In the case of elements with a very small section compared to the other dimensions, such as slender rods or thin plates, stability assumes a relevant importance as it coincides with the resistance itself. In fact, since these elements are stressed only according to their axis or surface, they require an accurate control of the working load which, if it exceeded the critical load, would cause sudden bending and buckling which, growing rapidly, would lead to a configuration that would no longer be stable, becoming of minimum resistance.

The achievement of the stability of a building, i.e. of a rigid body as a whole, consists in eliminating the danger of displacements that are inadmissible for the structure as a whole (when we want to consider the integrity of the structure and of its component parts, it is more appropriate to speak of resistance), a problem generally always referable to an accurate study of the ground and to a correct foundation of the construction: in fact, there are essentially two possible instabilities, by rotation and by translation.

For example, when a tall and very exposed building is hit by a strong wind thrust, if it is not well anchored, it can topple over even without disconnecting; or when it rests on a ground with non-uniform resistance, this, with differentiated settlements, leads it to rotate. In the case of a building constructed on steeply sloping ground, the construction, instead, tends to slide due to its own weight, due to slippage of the foundations and/or the layer of soil adhering to them on an underlying layer.


Atmospheric stability essentially depends on the differences in value between verticaladiabatic gradient and thermal gradient, that is, between the increasing or decreasing temperature variation of a descending or ascending air mass, and the vertical temperature variation outside the moving mass.

  • If the two gradients have the same value, it is said that the atmosphere is in indifferent equilibrium: each moving air mass will always be at the same temperature of the surrounding air at the same altitude;
  • if the thermal gradient is less than the adiabatic variation, the condition of stability is realized: an air mass that rises will meet less cold air and being then heavier than the surrounding air will tend to descend to re-establish the equilibrium;
  • if, instead, the thermal gradient is greater than the adiabatic one, the air that rises will meet a colder environment and will continue to rise being lighter: in this case a condition of instability is realized because the initial displacement tends to be maintained.

These considerations are valid for both unsaturated and saturated air; for the latter, the heat of condensation, decreasing the adiabatic variation, increases the differences in value between the two gradients and exalts the instability conditions.


The stability characteristics that are sought to be ensured to aircraft relate primarily to the stability of the balance of the aircraft itself with respect to its rotations around a trio of barycentric axes, which, where possible, should dampen through a series of oscillations of decreasing amplitude or, more rarely, with aperiodic behavior (dynamic stability).

A prerequisite for dynamic stability is, usually, adequate static stability, which can be assessed through the ratio between the pullback moments, which tend to bring the aircraft back to the attitude from which it accidentally deviated, and the magnitude of the deviations from the initial attitude, measured through the aircraft rotations with respect to the previously specified axes. While it is relatively simple to ensure a satisfactory static stability in most cases, the problem of dynamic stability is much more complex, not only because of the importance of the inertial characteristics of the aircraft (often variable within considerable limits), but also because the achievement of adequate damping is often linked to the existence of corresponding dissipative forces, such as the aerodynamic resistance of the aircraft.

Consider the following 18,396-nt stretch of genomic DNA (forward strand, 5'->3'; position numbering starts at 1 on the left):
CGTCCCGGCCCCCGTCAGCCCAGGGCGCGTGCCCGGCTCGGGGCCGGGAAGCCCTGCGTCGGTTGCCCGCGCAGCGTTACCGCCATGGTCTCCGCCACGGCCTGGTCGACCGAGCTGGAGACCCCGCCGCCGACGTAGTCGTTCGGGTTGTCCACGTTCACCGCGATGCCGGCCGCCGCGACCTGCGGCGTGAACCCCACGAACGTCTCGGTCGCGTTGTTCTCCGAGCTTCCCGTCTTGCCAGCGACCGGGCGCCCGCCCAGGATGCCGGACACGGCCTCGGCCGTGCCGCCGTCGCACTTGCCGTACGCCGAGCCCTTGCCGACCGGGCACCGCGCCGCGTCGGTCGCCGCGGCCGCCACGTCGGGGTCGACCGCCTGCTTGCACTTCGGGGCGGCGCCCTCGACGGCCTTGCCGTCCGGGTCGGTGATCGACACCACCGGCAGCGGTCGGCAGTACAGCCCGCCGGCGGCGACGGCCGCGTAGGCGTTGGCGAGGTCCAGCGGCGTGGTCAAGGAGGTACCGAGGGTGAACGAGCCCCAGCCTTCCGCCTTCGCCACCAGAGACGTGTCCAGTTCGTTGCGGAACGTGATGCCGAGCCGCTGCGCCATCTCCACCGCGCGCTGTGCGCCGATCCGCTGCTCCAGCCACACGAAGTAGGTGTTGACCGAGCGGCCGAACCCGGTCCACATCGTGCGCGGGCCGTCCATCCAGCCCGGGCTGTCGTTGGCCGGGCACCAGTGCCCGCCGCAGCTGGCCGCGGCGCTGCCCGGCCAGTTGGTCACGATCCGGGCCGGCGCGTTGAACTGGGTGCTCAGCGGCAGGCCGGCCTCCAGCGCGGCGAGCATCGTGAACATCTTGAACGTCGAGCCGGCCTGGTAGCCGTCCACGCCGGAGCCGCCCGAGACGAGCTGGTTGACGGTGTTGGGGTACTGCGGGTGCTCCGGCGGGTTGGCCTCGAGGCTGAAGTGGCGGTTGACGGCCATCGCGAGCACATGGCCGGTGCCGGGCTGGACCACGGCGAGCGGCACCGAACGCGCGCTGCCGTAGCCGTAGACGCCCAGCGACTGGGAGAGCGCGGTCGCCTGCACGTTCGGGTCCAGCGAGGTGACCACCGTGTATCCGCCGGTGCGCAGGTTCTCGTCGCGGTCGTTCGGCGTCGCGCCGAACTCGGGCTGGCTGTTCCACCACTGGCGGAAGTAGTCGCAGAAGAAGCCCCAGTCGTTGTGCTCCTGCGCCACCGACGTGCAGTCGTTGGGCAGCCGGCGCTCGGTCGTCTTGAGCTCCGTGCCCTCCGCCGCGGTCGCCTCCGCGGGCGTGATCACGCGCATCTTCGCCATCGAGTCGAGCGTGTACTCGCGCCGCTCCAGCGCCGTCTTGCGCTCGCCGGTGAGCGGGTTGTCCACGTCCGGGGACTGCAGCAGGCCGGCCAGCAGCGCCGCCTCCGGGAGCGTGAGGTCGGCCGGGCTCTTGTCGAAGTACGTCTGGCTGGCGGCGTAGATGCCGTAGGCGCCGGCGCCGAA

In order to avoid having to impose on the aircraft the burden of high aerodynamic resistance, as well as to avoid compromising its manoeuvrability by obtaining stability characteristics that are too marked, today the use of artificial stabilisation systems is increasingly widespread, These systems are made up of sensors for detecting aircraft motion perturbations, systems that amplify the signals they provide and actuators that, controlled by the aforementioned devices, act on the aircraft’s steering surfaces to restore its accidentally disturbed balance.

Correct stability characteristics are essential to ensure that the aircraft has satisfactory controllability. In the case of an airplane, for example, the requirements of static stability with the controls locked, i.e., with the various control surfaces held at assigned angles, coincide with those for which changes in aircraft attitude require proper movement of the corresponding control elements (e.g., a reduction in incidence is obtained by forward movement of the stick, or the handwheel, and vice versa).

On the other hand, imposing on an aircraft the correct amount of static stability when the controls are free (i.e. the control surfaces can rotate freely) is equivalent to making the movements of the corresponding control elements require the pilot to exert forces on them that are directed in accordance with these movements. Finally, the existence of appropriate stability of maneuvering allows the pilot to appreciate, through the amplitude of control excursions and the magnitude of piloting efforts exerted on them, the greater or lesser violence of the evolutions performed, characterized by the load factor imposed on the aircraft.


In the case of a ship, transversal stability is very important, that is stability for inclinations around a longitudinal axis: in the case of an immersed body, in fact, stability depends on the reciprocal positions of the barycentre and the thrust center: it is assured if the first is always above the second. Important is the stability test, i.e. the one performed in a perfectly calm stretch of water by artificially impressing transversal oscillations to a ship for the study of its behavior and the determination of some parameters.

The stability of platform, that is the attitude of a ship to oscillate limitedly in wavy sea, can be obtained with appropriate forms of hull, with opportune values of the metacentric height and with devices to dampen the oscillations (stabilizers); the stability of route is, instead, the attitude of a floating in movement to maintain the route also in presence of actions tending to make it change.